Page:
I began drinking as a preteen. By the time I was a young man in the late ’60s and early ’70s, I was a functional alcoholic with the added vice of narcotics. And yet I always prayed. I don’t remember when exactly I picked up the prayer habit. But I always asked God for help and protection and health.
I come from a family of hardscrabble people from the coal mines of West Virginia, some of whom, including my father, had made the migration of people of color to the North. He did grueling work every day as a mason tender. So my job as a newspaper reporter was a big deal for my family and a source of great pride for my dad. When, with a tear in his eye, he told me that watching my addiction was the hardest thing he’d been through, I was shaken.
At one point, I decided to quit drinking and enter rehab, but convinced myself that I could get high on drugs once in a while and that would be all right. One day I rationalized using drugs again and overdosed. I found myself falling into an abyss in my mind’s eye, a dark pit.
In that experience, God spoke to me. I had always talked to God. But this time was different. In a communication beyond sound or words, I realized life is a gift and that I was gambling with that gift. The healing power of God touched me. From that day forward, the taste for drugs and alcohol was gone, and I have never experienced any relapse.
I began working for the legendary Baltimore Afro-American newspaper in its Washington Bureau. Each day on my walk to work, I would pick up a copy of The Christian Science Monitor from the Christian Science Reading Room. A friend had told me of the topflight journalism that paper did.
I was busy writing eight stories a week, working weekends, throwing myself into becoming the best journalist I could be. I was also visiting churches, and no matter how tired I was, I would read the Monitor, especially the daily religious article. I never paid much attention to the books at the Reading Room.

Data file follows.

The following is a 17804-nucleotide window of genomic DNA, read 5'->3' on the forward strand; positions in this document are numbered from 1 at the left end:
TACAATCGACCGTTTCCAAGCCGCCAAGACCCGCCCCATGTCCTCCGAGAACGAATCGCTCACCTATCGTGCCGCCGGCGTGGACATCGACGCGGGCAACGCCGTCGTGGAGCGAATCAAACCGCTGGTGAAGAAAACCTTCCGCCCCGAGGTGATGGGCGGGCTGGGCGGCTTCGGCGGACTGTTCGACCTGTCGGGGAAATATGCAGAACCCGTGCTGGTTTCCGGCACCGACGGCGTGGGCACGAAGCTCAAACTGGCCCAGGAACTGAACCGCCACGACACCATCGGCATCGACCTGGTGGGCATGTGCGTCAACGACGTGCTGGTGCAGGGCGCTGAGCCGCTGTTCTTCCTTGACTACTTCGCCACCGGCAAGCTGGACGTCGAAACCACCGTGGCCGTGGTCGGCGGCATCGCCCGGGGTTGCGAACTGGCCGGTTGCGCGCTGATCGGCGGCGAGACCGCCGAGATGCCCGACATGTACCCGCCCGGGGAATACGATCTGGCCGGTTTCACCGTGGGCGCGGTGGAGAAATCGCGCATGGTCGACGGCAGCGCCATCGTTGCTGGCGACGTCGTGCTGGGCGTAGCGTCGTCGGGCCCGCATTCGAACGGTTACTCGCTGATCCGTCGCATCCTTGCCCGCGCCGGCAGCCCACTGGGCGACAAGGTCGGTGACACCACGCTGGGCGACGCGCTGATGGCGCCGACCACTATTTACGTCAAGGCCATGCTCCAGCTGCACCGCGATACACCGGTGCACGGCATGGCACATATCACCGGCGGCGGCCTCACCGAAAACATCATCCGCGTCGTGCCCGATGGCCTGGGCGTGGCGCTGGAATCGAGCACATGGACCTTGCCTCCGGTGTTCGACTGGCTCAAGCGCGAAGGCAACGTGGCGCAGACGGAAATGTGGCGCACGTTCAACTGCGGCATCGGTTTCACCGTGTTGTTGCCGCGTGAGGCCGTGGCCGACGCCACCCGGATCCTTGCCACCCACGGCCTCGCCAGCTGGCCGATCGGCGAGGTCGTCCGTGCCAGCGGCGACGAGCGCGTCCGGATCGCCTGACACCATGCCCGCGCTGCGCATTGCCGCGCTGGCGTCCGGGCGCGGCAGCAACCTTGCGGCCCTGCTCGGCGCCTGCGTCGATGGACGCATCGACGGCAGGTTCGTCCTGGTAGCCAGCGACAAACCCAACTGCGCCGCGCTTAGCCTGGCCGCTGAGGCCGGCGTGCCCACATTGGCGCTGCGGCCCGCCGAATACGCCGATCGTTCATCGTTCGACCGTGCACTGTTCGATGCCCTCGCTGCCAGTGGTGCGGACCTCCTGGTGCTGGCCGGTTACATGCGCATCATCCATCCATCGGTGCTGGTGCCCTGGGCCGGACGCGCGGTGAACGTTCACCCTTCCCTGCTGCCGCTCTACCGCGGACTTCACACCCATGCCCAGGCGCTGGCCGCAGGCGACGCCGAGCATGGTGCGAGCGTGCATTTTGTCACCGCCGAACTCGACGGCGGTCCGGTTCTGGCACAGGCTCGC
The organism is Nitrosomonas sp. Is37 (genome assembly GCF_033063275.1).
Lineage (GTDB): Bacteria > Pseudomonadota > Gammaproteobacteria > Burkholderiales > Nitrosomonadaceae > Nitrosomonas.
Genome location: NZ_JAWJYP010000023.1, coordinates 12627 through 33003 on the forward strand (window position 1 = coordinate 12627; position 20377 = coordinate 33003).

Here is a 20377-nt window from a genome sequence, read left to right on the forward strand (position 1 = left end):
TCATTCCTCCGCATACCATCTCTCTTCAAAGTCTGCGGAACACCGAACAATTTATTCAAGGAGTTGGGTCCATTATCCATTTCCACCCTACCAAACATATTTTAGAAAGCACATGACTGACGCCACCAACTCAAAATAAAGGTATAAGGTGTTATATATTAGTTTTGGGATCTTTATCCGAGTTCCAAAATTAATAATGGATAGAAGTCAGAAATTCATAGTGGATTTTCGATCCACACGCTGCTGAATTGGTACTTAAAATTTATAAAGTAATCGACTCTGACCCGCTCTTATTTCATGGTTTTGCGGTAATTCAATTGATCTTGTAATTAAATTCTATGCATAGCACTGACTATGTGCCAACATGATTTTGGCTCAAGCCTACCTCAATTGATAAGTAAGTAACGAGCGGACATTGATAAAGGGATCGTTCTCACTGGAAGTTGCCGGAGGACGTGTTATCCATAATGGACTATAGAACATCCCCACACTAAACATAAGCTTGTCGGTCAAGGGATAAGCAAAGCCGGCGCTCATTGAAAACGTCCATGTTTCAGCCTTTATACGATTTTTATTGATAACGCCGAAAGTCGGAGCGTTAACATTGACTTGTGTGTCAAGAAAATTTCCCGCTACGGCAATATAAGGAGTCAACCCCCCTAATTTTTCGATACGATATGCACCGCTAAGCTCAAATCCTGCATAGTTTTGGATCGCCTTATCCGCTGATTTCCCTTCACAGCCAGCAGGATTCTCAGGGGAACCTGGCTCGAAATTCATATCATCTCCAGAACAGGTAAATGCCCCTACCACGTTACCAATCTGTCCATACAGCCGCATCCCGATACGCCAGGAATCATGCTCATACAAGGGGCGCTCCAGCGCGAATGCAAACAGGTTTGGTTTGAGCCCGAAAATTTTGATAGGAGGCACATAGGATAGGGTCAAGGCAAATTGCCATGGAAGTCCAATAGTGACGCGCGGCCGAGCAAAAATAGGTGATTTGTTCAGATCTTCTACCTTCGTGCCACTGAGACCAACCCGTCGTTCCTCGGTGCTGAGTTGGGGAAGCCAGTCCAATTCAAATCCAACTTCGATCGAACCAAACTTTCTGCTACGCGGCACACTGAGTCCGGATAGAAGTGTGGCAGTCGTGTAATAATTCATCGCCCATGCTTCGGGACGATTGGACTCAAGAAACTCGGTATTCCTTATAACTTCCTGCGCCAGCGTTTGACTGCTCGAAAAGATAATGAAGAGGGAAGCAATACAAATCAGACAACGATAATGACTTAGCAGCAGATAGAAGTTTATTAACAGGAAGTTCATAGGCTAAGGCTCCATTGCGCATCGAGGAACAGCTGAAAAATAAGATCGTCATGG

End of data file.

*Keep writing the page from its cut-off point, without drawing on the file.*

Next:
One day I slowed down on one of those visits and did a little window reading. In those days, I could be a bit Mark Twain-like in my discourse with people! So I walked into the Reading Room and said to the attendant, in somewhat of a mock authoritative voice, “You mean to tell me that God can do anything, including heal disease?” The irony of that moment is humbling to me now as I look back, considering I had already experienced a “resurrection” from the pit of addiction.
I can weep just thinking of how kind the Reading Room attendant was to me. We later became fast friends. She smiled a knowing smile and said: “Here is a book for you to borrow. Read it.” I wanted to debate. She didn’t. “Read it,” she said.
I borrowed the book, Science and Health with Key to the Scriptures by Mary Baker Eddy, and began reading it, looking for the “catch.” Every time I would see this woman in the Reading Room, I would promise to bring the book back, saying, “I need it a little while longer.” Little did I know the real meaning of what I was saying. A year later I brought the book back. She told me to keep it.
A heightened understanding of divine Life and Truth and Love opened the door to attending Ivy League graduate schools. I later worked at The Christian Science Monitor in the Washington Bureau, grew more as a class-taught Christian Scientist and journalist, and became a journalism professor at the University of Massachusetts.
In over twenty years of my academic teaching, I have studied Christian Science, and it has shown me the way to helping others of various races, backgrounds, and religious beliefs who are struggling and want to find their way. I wish I could say things have always been “happily ever after” for me. Trying to understand and practice a life of divine Love and Truth requires striving!
Truth has kept me on the straight and narrow. Today, I thirst for spiritual growth. I live life with real meaning and purpose. While I know I have so much yet to learn, I am grateful and praying to understand more about God each day.
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